A musty smell in a home is really never a good thing. Many times, a water or moisture problem is to blame for this odor. Unfortunately, it could mean that you're dealing with mold or mildew. Mold and mildew thrive in moist environments, and as they grow, they release microbial volatile organic compounds (mVOCs). These VOCs have that distinct musty smell that can alert you to a problem. Sometimes, mold or mildew will be easy to spot, but other times its growth may be hidden by the walls, carpets, or other objects in a room.

Breathing in mold can cause respiratory problems, particularly for those who are more sensitive or those that suffer from allergies. This is why you'll want to act quickly if you suspect mold is present. The best course of action will be to reach out to a qualified mold remediation company who will be able to fully eradicate the problem. These companies are trained to contain the mold and prevent it from further contaminating the air. They'll also have access to the proper solutions to kill it and reduce the chances of new mold growing in the future. Once the mold is remediated, take steps to address the causes of the problem, such as fixing leaky pipes or setting up a dehumidifier to lower humidity levels in the room.

Sewer smells mean there is a sewage issue

We probably don't have to tell you that a sewage smell is an indication that something is wrong. However, you might not know exactly what could be causing this offensive odor coming from your bathrooms. Unfortunately, there isn't just one simple answer; there are actually a few potential causes for a sewage smell. One common explanation is that the water in the P-trap has evaporated, but it could also mean that the seal around your toilet is broken, or that the sewer pipes or drain have become damaged.

If the smell is coming from a sink or drain that isn't regularly used, you might be able to easily resolve the issue yourself. Running water through the drain should refill the P-trap if it is empty. Another solution you could manage yourself would be to re-caulk the seal around the toilet, if it looks like it isn't intact anymore. Applying a new caulk to seal the cracks will prevent bacteria from growing and releasing the foul odor. If neither of these fixes address the smell, you'll want to call a plumber to assess the issue and remedy it for you.

An oily and musty smell might mean you have a cockroach infestation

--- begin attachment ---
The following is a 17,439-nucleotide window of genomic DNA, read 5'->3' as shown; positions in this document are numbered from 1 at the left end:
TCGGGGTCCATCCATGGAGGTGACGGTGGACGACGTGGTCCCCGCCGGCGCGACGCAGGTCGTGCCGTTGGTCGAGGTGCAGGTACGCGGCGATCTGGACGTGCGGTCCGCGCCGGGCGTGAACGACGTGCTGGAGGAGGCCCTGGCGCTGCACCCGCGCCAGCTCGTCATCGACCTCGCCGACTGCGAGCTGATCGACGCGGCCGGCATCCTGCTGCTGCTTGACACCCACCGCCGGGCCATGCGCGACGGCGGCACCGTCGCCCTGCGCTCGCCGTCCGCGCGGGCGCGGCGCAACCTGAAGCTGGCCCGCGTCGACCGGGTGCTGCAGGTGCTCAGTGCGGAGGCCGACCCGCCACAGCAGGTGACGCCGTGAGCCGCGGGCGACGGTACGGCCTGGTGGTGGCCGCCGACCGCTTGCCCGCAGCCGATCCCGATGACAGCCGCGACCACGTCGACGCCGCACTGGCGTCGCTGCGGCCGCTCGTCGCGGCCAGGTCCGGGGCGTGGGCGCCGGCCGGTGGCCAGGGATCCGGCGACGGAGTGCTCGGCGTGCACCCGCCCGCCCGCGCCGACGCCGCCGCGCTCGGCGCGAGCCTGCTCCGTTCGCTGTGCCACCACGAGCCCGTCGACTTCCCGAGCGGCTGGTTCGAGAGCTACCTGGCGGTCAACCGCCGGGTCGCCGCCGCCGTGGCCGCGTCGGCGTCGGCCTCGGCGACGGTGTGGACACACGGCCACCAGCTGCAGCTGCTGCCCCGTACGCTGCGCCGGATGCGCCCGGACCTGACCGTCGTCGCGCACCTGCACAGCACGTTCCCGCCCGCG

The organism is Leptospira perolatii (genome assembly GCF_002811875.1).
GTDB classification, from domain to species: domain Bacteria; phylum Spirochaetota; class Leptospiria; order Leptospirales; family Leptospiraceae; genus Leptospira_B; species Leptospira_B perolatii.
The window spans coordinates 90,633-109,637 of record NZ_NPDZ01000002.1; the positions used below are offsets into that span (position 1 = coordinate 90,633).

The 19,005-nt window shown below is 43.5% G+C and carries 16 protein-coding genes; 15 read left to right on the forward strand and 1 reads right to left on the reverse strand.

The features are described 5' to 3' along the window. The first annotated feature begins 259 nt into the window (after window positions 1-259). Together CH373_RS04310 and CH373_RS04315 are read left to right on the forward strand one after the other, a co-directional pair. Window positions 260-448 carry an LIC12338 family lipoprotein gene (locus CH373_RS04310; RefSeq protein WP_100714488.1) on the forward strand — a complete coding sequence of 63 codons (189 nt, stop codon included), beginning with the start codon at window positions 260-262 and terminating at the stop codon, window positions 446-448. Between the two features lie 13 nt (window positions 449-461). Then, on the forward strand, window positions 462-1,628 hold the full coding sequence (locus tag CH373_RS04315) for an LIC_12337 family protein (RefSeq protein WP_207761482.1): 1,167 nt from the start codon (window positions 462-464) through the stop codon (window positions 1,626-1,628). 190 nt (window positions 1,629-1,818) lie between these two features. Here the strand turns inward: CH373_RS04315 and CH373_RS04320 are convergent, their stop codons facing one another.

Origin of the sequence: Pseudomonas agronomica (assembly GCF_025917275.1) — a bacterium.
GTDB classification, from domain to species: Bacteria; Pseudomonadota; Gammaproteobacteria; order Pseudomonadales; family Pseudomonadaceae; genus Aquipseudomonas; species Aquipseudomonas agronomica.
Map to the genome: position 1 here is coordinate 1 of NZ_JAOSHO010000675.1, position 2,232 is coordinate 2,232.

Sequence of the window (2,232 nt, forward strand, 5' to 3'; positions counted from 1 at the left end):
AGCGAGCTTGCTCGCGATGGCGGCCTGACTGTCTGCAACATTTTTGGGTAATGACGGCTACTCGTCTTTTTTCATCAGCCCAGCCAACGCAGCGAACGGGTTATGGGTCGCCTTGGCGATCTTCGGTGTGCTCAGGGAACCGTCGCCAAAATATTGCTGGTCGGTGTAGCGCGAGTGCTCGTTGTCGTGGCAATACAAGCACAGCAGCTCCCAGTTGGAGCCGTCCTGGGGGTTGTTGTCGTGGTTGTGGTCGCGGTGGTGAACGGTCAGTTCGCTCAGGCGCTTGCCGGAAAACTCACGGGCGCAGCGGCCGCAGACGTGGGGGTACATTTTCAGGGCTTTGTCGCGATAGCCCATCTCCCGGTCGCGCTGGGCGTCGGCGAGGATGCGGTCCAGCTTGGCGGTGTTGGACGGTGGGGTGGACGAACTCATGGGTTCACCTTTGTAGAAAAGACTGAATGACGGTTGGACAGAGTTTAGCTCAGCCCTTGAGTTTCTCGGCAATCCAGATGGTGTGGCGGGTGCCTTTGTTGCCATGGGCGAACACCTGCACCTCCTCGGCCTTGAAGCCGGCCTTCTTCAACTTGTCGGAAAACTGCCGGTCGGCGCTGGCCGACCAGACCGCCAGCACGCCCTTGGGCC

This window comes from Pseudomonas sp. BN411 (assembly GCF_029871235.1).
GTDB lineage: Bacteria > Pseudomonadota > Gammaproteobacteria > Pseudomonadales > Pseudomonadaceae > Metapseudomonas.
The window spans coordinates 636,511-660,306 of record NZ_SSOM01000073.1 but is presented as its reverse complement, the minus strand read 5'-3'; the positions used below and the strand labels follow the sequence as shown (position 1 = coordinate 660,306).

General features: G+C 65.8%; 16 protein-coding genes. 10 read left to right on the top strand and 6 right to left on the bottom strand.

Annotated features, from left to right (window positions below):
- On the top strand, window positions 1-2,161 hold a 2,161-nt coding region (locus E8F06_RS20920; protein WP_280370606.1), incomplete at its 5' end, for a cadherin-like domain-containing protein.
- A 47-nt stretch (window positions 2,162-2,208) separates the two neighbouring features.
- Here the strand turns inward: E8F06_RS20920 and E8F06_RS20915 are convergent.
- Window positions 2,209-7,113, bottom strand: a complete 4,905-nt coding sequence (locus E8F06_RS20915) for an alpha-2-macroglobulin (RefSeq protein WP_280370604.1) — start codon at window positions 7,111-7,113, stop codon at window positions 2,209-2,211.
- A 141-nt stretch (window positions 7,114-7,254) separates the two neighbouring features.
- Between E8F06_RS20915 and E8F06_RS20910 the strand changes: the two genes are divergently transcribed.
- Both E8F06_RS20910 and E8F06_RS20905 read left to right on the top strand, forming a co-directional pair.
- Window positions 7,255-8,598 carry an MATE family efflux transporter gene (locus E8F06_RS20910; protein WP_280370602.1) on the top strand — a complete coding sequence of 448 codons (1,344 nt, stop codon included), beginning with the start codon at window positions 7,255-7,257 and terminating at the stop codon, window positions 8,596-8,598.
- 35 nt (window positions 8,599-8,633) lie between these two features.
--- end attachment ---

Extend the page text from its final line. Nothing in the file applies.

No one wants to hear that their home has become infested by cockroaches, but unfortunately, an oily and musty smell might mean just that. Some people also say that the smell cockroaches emit has a hint of sweetness mixed in with the mustiness and oil. The odor that cockroaches produce is actually used to help the pests communicate with each other and spread news about where food is located or where they can find a safe hiding space.

Beyond eating your food and making a mess, cockroaches can threaten the health of the people in a home. They carry diseases and can also irritate asthma and allergy symptoms. If you want to get rid of cockroaches, consider contacting a professional exterminator. You could also try some DIY approaches, such as setting roach traps, spreading boric acid, Epsom salt, or baking soda around the areas where you suspect they are living.

The smell of rotten eggs could point to a gas leak

If you're certain you didn't leave a few eggs hidden after last year's Easter egg hunt, then that smell you're picking up in your house probably isn't related to food. While the smell of rotten eggs can sometimes signal less serious issues, such as a dry P-trap, it can also draw your attention to a much more dangerous problem: a gas leak. Gas leaks can cause individuals to become dizzy or fatigued, they may lead to headaches or cause you to have trouble breathing. With too much exposure, they can cause carbon monoxide poisoning or even death.

Gas is naturally odorless, so you might be wondering why it smells like rotten eggs. This is because the gas companies add mercaptan to the gas. The addition of this compound gives it the unpleasant odor, ensuring that individuals will be able to identify the presence of a leak and get out to safety. If you smell rotten eggs in your home, evacuate immediately and call 911 to alert professionals and let them resolve the problem.

An odor similar to that of mushrooms may mean you're dealing with dry rot